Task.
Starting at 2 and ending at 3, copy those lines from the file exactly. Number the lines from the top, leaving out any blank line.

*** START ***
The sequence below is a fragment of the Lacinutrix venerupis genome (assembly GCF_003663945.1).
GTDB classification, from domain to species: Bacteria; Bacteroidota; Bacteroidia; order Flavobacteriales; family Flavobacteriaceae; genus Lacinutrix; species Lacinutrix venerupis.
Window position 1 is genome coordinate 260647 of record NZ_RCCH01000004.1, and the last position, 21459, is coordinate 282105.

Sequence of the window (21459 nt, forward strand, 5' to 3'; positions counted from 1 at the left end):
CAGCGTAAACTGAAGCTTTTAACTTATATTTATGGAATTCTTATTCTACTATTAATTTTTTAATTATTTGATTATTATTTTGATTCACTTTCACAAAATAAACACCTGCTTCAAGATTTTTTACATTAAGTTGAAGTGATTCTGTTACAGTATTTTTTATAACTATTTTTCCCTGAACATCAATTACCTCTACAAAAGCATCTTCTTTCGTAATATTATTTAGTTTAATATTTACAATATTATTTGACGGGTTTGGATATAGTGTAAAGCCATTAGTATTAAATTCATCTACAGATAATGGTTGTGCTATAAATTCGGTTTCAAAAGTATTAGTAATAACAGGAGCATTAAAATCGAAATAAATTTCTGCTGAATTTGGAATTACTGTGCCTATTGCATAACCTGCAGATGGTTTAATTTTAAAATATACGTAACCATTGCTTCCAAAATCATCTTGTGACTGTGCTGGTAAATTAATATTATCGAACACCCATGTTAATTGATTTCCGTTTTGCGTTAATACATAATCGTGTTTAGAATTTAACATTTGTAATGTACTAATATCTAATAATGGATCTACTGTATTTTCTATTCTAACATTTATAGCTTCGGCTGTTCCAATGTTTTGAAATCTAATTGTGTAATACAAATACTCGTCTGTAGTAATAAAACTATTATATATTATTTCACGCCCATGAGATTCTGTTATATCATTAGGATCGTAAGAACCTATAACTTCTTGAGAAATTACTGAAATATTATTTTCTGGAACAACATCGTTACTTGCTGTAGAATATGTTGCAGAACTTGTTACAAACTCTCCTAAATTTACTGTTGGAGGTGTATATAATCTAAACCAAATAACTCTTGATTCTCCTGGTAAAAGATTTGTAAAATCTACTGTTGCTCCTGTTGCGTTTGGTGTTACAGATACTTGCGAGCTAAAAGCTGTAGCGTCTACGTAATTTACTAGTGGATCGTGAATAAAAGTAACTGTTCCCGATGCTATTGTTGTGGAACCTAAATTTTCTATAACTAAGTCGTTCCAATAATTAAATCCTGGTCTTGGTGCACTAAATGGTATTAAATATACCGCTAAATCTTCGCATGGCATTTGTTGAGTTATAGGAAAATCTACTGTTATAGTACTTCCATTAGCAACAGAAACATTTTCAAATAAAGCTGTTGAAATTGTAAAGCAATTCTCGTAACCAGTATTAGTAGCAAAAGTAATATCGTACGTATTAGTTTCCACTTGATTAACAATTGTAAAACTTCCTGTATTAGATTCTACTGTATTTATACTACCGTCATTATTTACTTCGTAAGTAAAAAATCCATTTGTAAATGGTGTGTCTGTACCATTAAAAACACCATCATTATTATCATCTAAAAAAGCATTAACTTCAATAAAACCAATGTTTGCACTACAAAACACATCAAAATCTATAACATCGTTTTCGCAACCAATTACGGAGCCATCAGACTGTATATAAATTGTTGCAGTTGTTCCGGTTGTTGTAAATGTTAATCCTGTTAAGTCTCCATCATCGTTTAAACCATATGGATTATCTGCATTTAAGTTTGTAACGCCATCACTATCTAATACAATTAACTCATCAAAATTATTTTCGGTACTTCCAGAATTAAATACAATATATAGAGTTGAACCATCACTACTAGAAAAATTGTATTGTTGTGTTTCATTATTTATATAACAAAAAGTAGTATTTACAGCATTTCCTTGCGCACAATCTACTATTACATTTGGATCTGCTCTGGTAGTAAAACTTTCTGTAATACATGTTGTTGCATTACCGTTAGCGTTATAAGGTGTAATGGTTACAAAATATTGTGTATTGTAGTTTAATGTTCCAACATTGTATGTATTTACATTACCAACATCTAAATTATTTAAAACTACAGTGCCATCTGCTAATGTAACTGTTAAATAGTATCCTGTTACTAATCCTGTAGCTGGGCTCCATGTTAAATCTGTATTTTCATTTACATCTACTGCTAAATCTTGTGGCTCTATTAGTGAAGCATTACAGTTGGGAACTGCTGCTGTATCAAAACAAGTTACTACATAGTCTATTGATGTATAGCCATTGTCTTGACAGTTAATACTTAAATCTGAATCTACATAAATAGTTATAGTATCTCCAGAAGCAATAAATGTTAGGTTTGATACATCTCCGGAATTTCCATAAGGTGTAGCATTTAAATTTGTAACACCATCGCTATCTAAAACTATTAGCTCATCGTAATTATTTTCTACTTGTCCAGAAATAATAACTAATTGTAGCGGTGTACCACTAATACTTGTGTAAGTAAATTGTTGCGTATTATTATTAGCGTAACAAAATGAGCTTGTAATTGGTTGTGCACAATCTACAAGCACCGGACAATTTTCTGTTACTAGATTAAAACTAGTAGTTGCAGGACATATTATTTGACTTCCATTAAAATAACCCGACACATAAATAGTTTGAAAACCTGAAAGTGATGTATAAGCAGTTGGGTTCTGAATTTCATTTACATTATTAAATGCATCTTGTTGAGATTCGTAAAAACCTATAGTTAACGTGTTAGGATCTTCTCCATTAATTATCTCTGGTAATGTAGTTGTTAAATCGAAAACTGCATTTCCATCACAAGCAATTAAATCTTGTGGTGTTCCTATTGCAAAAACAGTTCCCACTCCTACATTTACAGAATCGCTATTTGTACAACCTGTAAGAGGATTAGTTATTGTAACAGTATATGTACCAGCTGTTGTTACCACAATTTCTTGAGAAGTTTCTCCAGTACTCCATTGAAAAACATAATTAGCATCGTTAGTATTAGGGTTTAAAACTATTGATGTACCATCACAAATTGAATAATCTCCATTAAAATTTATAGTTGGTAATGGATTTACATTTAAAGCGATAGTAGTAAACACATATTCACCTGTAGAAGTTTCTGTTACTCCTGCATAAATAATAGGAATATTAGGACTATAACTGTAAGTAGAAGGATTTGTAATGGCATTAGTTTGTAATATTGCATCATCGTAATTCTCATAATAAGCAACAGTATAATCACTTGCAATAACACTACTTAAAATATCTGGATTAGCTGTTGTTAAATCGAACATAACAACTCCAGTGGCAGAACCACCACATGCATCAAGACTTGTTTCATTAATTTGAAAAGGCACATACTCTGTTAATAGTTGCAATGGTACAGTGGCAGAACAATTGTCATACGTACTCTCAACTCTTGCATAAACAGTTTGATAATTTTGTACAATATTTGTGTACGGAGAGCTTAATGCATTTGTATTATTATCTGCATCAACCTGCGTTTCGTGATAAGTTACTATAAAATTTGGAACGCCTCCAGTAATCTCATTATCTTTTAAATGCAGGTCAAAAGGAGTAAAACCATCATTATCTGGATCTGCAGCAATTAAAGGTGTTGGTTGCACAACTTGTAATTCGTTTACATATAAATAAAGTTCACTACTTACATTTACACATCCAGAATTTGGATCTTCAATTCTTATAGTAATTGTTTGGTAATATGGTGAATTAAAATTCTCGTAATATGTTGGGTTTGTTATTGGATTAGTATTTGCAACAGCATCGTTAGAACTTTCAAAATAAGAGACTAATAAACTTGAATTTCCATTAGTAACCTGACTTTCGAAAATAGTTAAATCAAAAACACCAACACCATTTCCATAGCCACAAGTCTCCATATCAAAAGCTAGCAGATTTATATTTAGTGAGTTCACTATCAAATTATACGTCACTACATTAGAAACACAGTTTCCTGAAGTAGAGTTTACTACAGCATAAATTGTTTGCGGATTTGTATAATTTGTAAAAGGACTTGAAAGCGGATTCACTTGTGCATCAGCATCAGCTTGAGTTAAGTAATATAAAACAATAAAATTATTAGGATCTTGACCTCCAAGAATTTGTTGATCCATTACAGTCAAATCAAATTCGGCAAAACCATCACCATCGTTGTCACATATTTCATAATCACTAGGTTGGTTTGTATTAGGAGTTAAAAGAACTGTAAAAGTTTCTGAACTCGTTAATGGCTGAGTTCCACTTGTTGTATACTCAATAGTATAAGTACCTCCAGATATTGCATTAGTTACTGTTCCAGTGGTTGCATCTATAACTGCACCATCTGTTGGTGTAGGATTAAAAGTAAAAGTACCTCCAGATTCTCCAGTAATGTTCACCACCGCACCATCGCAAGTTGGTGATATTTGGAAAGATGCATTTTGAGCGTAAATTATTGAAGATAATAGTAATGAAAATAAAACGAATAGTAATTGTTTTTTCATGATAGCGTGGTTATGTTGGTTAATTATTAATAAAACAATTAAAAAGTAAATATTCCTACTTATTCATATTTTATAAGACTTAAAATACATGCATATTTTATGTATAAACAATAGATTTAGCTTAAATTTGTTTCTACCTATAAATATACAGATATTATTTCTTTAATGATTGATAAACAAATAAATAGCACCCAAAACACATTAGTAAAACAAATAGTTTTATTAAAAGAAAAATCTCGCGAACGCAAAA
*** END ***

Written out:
GTDB classification, from domain to species: Bacteria; Bacteroidota; Bacteroidia; order Flavobacteriales; family Flavobacteriaceae; genus Lacinutrix; species Lacinutrix venerupis.
Window position 1 is genome coordinate 260647 of record NZ_RCCH01000004.1, and the last position, 21459, is coordinate 282105.